As well as looking after her family and Kyivites in her day job, Zhenya is also reaching out with humanitarian help to parts of eastern Ukraine with her NGO Garden City. “We used to do work in Luhansk and Donetsk oblast alone. I know people in these regions and we help them a lot.
“Now I am organizing a series of evacuation trips for the people from Slovyansk and other cities in the Donetsk region. We have partners in France, and they provide them with half a year place to stay, food and even a small amount of money to live on.”
Despite her straight-talking, another side of Zhenya is revealed when I ask her how she copes in this war situation. Is it something you can get used to? She tells me about a two-day-old baby killed by a Russian missile strike on a hospital’s maternity ward.
“When I heard about this I was crying half the day,” she says. “My friends are dying, people I know are dying. Every time it is a tragedy. Most Ukrainians believe in God and it is easier to go through the war believing in God.”
Although Zhenya is a native of Kyiv, she reveals that her parents are Russian speakers, because they are from the Russified generation. Nevertheless, she always speaks Ukrainian with her family – husband Dmytro and kids. “It was our personal decision. Kyiv has switched to Ukrainian, as well as parts of eastern Ukraine.”
She tells me that some people believe that no matter what language you speak, you can still be patriotic and defend your country. She reminds me there are people who are fighting in this war on our side who speak Russian.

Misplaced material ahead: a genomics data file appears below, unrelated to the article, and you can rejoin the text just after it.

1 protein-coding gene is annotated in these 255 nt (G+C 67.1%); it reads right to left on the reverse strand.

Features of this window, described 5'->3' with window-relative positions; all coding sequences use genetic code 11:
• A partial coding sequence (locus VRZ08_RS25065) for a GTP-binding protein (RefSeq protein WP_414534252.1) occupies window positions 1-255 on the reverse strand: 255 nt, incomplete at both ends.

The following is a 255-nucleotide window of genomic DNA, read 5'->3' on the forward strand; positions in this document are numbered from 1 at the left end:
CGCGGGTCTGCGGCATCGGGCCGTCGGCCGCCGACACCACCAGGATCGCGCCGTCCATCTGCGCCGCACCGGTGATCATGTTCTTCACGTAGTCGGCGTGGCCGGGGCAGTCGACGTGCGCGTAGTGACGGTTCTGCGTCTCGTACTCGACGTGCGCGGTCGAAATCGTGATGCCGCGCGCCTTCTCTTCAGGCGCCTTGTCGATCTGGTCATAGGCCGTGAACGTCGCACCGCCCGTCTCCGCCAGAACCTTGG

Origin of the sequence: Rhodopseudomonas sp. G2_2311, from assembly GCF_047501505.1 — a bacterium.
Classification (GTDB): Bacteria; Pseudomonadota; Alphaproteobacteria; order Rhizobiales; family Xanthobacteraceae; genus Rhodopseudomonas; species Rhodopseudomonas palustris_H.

Zhenya says she had friends in Russia before, but those contacts were severed in 2014, not Feb. 24, 2022. “For us we already knew that our neighbor was our enemy.”
“At the beginning of the war, even the President tried to address Russians. A lot of Ukrainians were writing to different Russian groups, trying to explain what was happening in Ukraine,” she says. “But then they stopped because we understood as a nation that we were wasting our time.”
I ask her how long this war will last. “People in Ukraine are ready to suffer as much as they need to liberate our territory and to stop this genocide. It is not something new for Ukraine.
“We always remember the Holodomor [the artificial famine of 1932-33] when they wanted to destroy our people, our nation, our country. For us it is not a new experience. Russia only brings us suffering and death – nothing good.”
Zhenya holds the opinion that Kyiv is now more dangerous due to more missile strikes than during the beginning of the war. “Although we had Russians very close, Bucha, Irpin and Borodyanka, we had electricity, water and everything,” she says. “They didn’t bomb Kyiv heavily. Now Kyiv is full of people, we have a lot of traffic jams, most people have come back home, and Kyiv looks like the city before the war.”
If there is any light relief in this interview it is that Zhenya introduces me to the family’s two dogs. Gustav is a five-year-old Jack Russell Terrier and Benjamin, a one-year-old Toy Poodle.
I ask if either of her pets have met Patron, the famous dog that sniffs out deadly mines. The expected answer is no, with a giggle, but before the war Zhenya acknowledges that people used to say Gustav was like the dog from the film Milo From The Mask, but now everyone thinks of him as Patron.
Zhenya doesn’t have contact with the President, but has access to members of the Ukrainian Parliament as a Member of the Servant of the People, and those from other parties as they have a shared common goal. But then there’s one person who can find time to see her and the children – her dashing husband, Foreign Minister Dmytro Kuleba.